blue hydrangea

One of the most important things I would tell a new or soon-to-be parent—or any parent—is that you need a healthy relationship with God. Sometimes parenting will bring your to your knees in despair and at others in prayer.

But do not be mistaken: it will bring your to your knees.

I’ve been working my way through the New Testament in my morning Bible study and when I finished Revelation last week, I decided to start over in Genesis. This morning I read Genesis 5 and the following verses struck me:

And Enoch lived sixty and five years, and begat Methuselah:
And Enoch walked with God after he begat Methuselah three hundred years, and begat sons and daughters:
And all the days of Enoch were three hundred sixty and five years:
And Enoch walked with God: and he was not; for God took him.
Genesis 5:21-24 (KJV)

Enoch lived to be 365 years old, but it says he walked with God for the 300 years after his son Methuselah was born. His walk changed after he became a father.

The fifth chapter of Genesis contains a genealogy stretching from Adam to Noah: the age of each man at the birth of his first son; how many years he lived afterwards (while continuing to have sons and daughters); the sum total of his years; and the final phrase “and he died.” All but Enoch.

Different versions say it different ways, but the meaning is the same: Enoch didn’t die. God took him away.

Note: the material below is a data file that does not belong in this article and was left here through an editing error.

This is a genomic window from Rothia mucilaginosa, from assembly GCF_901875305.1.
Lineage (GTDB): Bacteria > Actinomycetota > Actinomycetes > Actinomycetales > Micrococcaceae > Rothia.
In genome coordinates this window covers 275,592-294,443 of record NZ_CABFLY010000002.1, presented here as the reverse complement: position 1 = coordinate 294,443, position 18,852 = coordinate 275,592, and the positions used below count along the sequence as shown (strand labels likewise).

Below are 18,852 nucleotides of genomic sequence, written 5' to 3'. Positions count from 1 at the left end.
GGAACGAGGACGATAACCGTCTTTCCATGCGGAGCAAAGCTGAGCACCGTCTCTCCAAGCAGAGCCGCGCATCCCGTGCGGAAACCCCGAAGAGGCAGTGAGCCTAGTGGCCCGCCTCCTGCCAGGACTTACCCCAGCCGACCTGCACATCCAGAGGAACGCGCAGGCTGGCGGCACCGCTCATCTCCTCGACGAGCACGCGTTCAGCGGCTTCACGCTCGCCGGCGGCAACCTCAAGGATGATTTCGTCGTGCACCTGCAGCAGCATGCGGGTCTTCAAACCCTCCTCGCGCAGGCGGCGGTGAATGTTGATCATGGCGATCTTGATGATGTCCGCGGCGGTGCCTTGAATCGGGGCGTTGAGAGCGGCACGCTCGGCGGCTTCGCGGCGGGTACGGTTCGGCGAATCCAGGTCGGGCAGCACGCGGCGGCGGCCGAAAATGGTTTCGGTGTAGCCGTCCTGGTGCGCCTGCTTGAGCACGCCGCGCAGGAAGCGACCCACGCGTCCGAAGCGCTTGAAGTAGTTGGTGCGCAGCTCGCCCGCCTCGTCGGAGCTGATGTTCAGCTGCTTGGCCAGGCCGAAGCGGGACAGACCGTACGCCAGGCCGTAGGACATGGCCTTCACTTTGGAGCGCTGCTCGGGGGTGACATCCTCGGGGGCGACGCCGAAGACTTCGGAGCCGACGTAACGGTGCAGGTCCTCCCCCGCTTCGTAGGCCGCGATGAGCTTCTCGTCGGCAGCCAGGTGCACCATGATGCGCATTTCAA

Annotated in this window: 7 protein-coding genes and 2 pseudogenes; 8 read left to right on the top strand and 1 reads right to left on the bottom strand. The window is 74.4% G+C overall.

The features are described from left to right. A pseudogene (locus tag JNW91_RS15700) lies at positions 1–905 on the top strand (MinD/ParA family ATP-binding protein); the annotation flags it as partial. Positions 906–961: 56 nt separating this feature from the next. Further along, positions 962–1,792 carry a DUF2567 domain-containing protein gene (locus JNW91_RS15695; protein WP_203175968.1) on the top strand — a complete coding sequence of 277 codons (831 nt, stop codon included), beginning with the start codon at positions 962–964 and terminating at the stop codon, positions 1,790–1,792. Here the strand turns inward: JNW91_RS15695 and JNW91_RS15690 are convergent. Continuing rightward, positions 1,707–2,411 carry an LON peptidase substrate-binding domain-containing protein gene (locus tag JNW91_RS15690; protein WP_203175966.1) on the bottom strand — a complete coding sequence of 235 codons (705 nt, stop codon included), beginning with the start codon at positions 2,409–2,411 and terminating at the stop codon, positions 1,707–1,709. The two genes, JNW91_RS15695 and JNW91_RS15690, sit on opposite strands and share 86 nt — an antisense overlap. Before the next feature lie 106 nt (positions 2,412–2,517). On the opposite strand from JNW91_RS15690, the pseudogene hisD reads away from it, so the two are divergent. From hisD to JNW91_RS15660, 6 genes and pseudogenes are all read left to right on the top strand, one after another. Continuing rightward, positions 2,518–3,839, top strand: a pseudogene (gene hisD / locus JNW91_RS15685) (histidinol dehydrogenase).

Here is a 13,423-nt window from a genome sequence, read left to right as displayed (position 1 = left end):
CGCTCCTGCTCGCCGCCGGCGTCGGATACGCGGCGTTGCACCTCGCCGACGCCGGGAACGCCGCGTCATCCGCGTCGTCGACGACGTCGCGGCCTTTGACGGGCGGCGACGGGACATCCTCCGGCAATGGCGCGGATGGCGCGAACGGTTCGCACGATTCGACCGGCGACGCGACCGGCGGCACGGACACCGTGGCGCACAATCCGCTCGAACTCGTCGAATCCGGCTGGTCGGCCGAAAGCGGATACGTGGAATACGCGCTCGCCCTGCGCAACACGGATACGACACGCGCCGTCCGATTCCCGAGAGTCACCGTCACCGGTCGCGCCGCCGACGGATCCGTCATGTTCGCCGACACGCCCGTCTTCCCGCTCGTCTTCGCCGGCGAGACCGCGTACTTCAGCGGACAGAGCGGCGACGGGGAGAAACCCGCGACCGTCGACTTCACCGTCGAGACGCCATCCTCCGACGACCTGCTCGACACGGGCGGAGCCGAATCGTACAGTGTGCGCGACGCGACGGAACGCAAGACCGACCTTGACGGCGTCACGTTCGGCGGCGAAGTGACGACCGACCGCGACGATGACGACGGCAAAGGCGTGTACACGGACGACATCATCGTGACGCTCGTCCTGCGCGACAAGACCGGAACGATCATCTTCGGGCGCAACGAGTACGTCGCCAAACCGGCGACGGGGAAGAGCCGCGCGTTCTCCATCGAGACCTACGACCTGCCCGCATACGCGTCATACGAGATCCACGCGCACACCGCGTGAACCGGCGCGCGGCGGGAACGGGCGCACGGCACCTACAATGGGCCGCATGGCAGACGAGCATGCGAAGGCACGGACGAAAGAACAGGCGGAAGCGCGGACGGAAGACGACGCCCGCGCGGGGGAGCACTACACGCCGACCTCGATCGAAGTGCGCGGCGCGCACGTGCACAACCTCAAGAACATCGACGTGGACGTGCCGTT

Hebrews 11:5 tells us: “By faith Enoch was translated that he should not see death; and was not found, because God had translated him: for before his translation he had this testimony, that he pleased God.” (KJV)

Here the verb translate means “to move from one place or condition to another”—in this case from earth to heaven, without experiencing death. In Genesis we are told Enoch walked with God and here we learn he pleased God.

Could we hope for higher praise?

Enoch’s lifespan of 365 years was much shorter than his near ancestors and descendants, who lived from 777 (Lamech) to 969 (Methuselah) years. If my math is correct, God took Enoch 69 years before his his great-grandson Noah was born, but I assume Enoch’s life—both how he lived it and how he left it—were the source of many family conversations.

I wonder at the impact of his life on Noah, who “found grace in the eyes of the Lord” at a time when man’s wickedness was so great that God sent a worldwide flood. (Genesis 6:5-8, KJV)

Imagine living in a way that could influence generations to come!

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